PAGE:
I will put forward that not only is Glamorama the best on this list, but it has become one of my all time favorite books. Which might say something terrible about my personality, but I’m not ashamed. For now. Victor Ward, first introduced as a minor character in Rules of Attraction, is spending the late 90s as a rising star in the New York modeling world. He’s opening clubs and doing photo shoots for the covers of teen magazines and dating actresses. He’s also completely idiotic, barely noticing what goes on around him if it doesn’t concern a celebrity he can name drop. And speaking of celebrity name dropping, the first half of the books is made up of almost entirely that, with a few lengthy bouts of fashion and movie industry buzzwords that string together to paint an accurate picture of the glam obsessed culture Victor wallows in. As the story progresses, Victor finds himself drawn into a weird conspiracy that lands him in London as part of a group of ultra-violent terrorists who are all models and actors under the tutelage of a mad former supermodel named Bobby Hughes. Unlike most of Ellis’ other novels, Glamorama has a full story arc and a mystery for a reader to get hooked by, and I think it works much better than most of his other novels. In talking of this book, it would be criminal not to at least mention the fact that the movie Zoolander ripped this story off hard, and a settlement with Ben Stiller was made out of court. Which totally means that Focker was guilty, am I right?
Lunar Park was a drastic change for the author, as it removes itself from his normal written universe to become a sort of faux autobiography. The protagonist this time around is Bret Easton Ellis himself, who satirizes his own rise to stardom in the 80s and his fall from grace after writing Glamorama that led to him reconnecting with an old flame, getting married, and raising a family in suburbia. Just when you think the story is set, murders linked to the novel American Psycho start happening in the neighborhood, and very weird things begin to take place in Ellis’ McMansion. Things like possessed toys, monsters, ghosts, and a blending of the “real” world and the “fictional” world in his novels. Not unlike his other novels, there’s the usual satirizing of a lifestyle at work, here being the life of a strung out suburbanite and unwarranted family man. Where the book really shines is in the dissecting of Ellis’ relationship with his father and his son, which takes up the core of the story.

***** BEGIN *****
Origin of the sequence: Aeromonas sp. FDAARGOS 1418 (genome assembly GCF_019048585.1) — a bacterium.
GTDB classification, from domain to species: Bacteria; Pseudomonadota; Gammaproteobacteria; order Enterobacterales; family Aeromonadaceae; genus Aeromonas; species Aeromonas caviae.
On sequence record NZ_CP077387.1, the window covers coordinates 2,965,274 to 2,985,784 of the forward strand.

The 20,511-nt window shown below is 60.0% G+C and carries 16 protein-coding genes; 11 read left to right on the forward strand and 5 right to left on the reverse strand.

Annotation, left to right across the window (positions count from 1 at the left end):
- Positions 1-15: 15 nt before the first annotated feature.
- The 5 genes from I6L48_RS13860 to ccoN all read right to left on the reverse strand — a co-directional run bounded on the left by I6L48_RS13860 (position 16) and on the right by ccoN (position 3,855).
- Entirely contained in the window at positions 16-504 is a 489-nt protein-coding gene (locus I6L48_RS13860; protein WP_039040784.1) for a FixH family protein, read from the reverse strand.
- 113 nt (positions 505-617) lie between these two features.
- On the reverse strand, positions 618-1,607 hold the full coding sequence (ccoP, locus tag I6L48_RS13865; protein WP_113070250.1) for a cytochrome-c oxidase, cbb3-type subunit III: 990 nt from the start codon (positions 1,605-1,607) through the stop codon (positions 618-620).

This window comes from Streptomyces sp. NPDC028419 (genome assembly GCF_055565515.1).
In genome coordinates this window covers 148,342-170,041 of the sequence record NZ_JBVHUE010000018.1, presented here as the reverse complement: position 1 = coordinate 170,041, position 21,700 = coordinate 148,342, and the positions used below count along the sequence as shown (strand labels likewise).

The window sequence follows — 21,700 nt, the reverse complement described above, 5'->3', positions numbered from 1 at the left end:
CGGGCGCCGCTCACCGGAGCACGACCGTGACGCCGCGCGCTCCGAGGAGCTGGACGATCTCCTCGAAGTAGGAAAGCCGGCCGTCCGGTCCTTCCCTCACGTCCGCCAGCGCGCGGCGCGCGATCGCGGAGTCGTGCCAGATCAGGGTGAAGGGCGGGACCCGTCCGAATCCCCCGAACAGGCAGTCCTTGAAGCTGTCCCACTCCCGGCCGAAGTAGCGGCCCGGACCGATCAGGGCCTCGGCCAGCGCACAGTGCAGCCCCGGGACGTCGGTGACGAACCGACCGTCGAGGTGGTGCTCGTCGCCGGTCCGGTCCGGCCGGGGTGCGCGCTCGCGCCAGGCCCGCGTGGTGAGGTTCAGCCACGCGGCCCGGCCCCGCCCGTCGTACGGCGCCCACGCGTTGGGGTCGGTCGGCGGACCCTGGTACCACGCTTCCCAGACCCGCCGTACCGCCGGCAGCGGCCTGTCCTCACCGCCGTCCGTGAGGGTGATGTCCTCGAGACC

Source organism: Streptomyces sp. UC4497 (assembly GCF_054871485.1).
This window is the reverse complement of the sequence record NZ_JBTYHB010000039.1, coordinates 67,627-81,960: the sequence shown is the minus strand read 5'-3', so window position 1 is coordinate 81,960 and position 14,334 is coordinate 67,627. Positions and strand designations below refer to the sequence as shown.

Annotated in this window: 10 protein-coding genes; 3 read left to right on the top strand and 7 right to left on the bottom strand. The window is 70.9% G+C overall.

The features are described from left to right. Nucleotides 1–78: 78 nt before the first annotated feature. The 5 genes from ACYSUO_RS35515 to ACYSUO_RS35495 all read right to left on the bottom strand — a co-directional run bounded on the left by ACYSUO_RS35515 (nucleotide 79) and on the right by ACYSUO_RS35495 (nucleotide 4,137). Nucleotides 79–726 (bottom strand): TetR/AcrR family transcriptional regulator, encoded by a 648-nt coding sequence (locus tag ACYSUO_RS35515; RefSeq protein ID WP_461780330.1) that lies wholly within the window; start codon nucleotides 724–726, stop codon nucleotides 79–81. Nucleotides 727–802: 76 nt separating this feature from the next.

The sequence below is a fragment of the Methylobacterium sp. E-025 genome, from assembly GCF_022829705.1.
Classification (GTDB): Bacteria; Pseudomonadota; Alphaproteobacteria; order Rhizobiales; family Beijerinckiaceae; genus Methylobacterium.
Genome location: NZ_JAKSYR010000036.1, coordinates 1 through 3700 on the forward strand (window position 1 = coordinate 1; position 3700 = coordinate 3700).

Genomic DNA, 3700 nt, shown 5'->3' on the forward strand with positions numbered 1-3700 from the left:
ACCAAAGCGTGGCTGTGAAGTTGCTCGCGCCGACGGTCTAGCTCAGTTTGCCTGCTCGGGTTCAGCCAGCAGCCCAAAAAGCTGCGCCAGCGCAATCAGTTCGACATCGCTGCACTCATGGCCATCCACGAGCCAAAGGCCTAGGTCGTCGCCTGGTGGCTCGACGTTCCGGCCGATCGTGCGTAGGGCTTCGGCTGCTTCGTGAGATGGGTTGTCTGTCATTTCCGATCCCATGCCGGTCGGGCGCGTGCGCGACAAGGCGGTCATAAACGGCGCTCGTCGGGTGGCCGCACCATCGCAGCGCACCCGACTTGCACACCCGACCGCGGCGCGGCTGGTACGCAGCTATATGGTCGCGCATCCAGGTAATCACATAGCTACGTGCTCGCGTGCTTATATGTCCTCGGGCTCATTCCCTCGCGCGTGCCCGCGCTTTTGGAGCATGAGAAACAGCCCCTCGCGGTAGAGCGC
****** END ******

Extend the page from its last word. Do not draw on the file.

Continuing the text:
Just last summer, Ellis’ most recent books was released. It was a sequel to Less Than Zero, picking up with the characters from that novel in their particularly disturbing midlife crisis. Clay is now a screenwriter struggling to help cast a movie he wrote that is a thinly veiled mockery of the poor adaptation of Ellis’ own The Informers. Just as vapid and hollow as ever, Clay reconnects with people he knew in youth and finds Hollywood an even more decrepit and violent place than before. As the lifestyle consumes him again, he descends into the depths of his own depraved obsessions and the reader follows. The novel doesn’t work as well as most of his other ones, and is stripped down even by the standards of the usual Ellis fair, but it’s a manageable take on being middle aged (and possibly insane).
There you have it. It’s very difficult to describe a book by Bret Easton Ellis and then follow it up with a sincere plea to read his stuff. The books are hard to get through, to be sure. The style, while fascinating to me, can turn a lot of people off with it’s deadpan delivery and dry humor. That’s to say nothing for the vivid descriptions of violence and sex that border on anthropological in the attention to detail offered. And American Psycho is best read on a dare or for money or something. The point is not to miss the point. Used as a cross section of the process of satirization, Bret Easton Ellis’ body of work is top notch. His books even have a weirdly moral leaning when viewed objectively. If only for one hell of an experience, I suggest giving him a try.
I’m sorry I used the word “satire” so much. I didn’t have my thesaurus with me. Or maybe I was satirizing the satire of satirists. We’ll go with that, because it means I’m secretly a genius.
Yep, genius. Pure genius.